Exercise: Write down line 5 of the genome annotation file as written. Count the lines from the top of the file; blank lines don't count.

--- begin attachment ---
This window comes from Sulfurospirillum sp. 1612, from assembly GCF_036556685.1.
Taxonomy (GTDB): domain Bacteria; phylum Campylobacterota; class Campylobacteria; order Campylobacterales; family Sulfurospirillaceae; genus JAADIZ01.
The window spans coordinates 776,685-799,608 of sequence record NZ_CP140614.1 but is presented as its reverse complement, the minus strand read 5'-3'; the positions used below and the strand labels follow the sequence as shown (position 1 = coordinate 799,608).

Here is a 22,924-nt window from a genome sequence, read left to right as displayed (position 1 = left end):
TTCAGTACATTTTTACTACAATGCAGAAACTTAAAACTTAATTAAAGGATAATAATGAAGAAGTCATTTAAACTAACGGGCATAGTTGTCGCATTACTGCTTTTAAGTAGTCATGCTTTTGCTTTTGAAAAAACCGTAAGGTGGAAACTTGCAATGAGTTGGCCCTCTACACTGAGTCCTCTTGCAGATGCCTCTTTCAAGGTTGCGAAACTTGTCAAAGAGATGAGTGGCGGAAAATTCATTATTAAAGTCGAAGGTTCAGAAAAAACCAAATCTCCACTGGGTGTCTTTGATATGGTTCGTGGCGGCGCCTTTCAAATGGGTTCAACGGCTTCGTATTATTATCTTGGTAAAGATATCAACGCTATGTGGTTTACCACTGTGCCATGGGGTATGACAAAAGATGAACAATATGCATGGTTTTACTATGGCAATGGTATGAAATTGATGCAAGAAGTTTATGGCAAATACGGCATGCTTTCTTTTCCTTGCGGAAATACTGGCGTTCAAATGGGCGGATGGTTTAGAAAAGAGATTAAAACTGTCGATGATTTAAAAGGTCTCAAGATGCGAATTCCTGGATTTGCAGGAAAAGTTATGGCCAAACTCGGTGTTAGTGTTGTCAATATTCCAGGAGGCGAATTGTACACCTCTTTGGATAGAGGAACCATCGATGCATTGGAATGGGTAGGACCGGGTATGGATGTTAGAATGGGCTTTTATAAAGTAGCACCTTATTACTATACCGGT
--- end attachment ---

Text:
TTCAGTACATTTTTACTACAATGCAGAAACTTAAAACTTAATTAAAGGATAATAATGAAGAAGTCATTTAAACTAACGGGCATAGTTGTCGCATTACTGCTTTTAAGTAGTCATGCTTTTGCTTTTGAAAAAACCGTAAGGTGGAAACTTGCAATGAGTTGGCCCTCTACACTGAGTCCTCTTGCAGATGCCTCTTTCAAGGTTGCGAAACTTGTCAAAGAGATGAGTGGCGGAAAATTCATTATTAAAGTCGAAGGTTCAGAAAAAACCAAATCTCCACTGGGTGTCTTTGATATGGTTCGTGGCGGCGCCTTTCAAATGGGTTCAACGGCTTCGTATTATTATCTTGGTAAAGATATCAACGCTATGTGGTTTACCACTGTGCCATGGGGTATGACAAAAGATGAACAATATGCATGGTTTTACTATGGCAATGGTATGAAATTGATGCAAGAAGTTTATGGCAAATACGGCATGCTTTCTTTTCCTTGCGGAAATACTGGCGTTCAAATGGGCGGATGGTTTAGAAAAGAGATTAAAACTGTCGATGATTTAAAAGGTCTCAAGATGCGAATTCCTGGATTTGCAGGAAAAGTTATGGCCAAACTCGGTGTTAGTGTTGTCAATATTCCAGGAGGCGAATTGTACACCTCTTTGGATAGAGGAACCATCGATGCATTGGAATGGGTAGGACCGGGTATGGATGTTAGAATGGGCTTTTATAAAGTAGCACCTTATTACTATACCGGT